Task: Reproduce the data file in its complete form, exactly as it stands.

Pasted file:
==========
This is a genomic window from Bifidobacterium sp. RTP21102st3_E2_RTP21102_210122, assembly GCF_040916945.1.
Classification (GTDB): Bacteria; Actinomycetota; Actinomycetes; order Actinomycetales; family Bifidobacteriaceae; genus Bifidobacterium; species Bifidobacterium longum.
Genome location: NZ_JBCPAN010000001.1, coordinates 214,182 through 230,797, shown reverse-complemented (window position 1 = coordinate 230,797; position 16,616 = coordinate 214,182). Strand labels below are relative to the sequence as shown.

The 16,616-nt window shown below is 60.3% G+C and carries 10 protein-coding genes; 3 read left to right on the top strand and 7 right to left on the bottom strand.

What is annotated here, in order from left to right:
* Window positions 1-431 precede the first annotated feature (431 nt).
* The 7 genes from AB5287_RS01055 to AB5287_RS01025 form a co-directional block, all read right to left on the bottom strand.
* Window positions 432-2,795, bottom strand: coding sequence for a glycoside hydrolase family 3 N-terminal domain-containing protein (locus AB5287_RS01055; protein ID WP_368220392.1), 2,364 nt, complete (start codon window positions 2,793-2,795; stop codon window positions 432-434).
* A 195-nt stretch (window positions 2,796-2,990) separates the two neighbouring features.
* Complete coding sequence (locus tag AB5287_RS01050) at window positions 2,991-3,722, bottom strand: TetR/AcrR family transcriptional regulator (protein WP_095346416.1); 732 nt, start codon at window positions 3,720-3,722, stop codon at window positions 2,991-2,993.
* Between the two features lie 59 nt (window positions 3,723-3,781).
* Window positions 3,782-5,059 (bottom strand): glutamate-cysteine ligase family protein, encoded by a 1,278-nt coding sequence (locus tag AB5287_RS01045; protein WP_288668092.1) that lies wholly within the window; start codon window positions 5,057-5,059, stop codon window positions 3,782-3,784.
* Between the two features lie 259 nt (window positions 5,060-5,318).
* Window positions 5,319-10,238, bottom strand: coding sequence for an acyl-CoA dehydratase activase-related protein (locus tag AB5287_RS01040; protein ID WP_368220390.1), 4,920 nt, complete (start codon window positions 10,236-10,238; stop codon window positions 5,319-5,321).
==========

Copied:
This is a genomic window from Bifidobacterium sp. RTP21102st3_E2_RTP21102_210122, assembly GCF_040916945.1.
Classification (GTDB): Bacteria; Actinomycetota; Actinomycetes; order Actinomycetales; family Bifidobacteriaceae; genus Bifidobacterium; species Bifidobacterium longum.
Genome location: NZ_JBCPAN010000001.1, coordinates 214,182 through 230,797, shown reverse-complemented (window position 1 = coordinate 230,797; position 16,616 = coordinate 214,182). Strand labels below are relative to the sequence as shown.

The 16,616-nt window shown below is 60.3% G+C and carries 10 protein-coding genes; 3 read left to right on the top strand and 7 right to left on the bottom strand.

What is annotated here, in order from left to right:
* Window positions 1-431 precede the first annotated feature (431 nt).
* The 7 genes from AB5287_RS01055 to AB5287_RS01025 form a co-directional block, all read right to left on the bottom strand.
* Window positions 432-2,795, bottom strand: coding sequence for a glycoside hydrolase family 3 N-terminal domain-containing protein (locus AB5287_RS01055; protein ID WP_368220392.1), 2,364 nt, complete (start codon window positions 2,793-2,795; stop codon window positions 432-434).
* A 195-nt stretch (window positions 2,796-2,990) separates the two neighbouring features.
* Complete coding sequence (locus tag AB5287_RS01050) at window positions 2,991-3,722, bottom strand: TetR/AcrR family transcriptional regulator (protein WP_095346416.1); 732 nt, start codon at window positions 3,720-3,722, stop codon at window positions 2,991-2,993.
* Between the two features lie 59 nt (window positions 3,723-3,781).
* Window positions 3,782-5,059 (bottom strand): glutamate-cysteine ligase family protein, encoded by a 1,278-nt coding sequence (locus tag AB5287_RS01045; protein WP_288668092.1) that lies wholly within the window; start codon window positions 5,057-5,059, stop codon window positions 3,782-3,784.
* Between the two features lie 259 nt (window positions 5,060-5,318).
* Window positions 5,319-10,238, bottom strand: coding sequence for an acyl-CoA dehydratase activase-related protein (locus tag AB5287_RS01040; protein ID WP_368220390.1), 4,920 nt, complete (start codon window positions 10,236-10,238; stop codon window positions 5,319-5,321).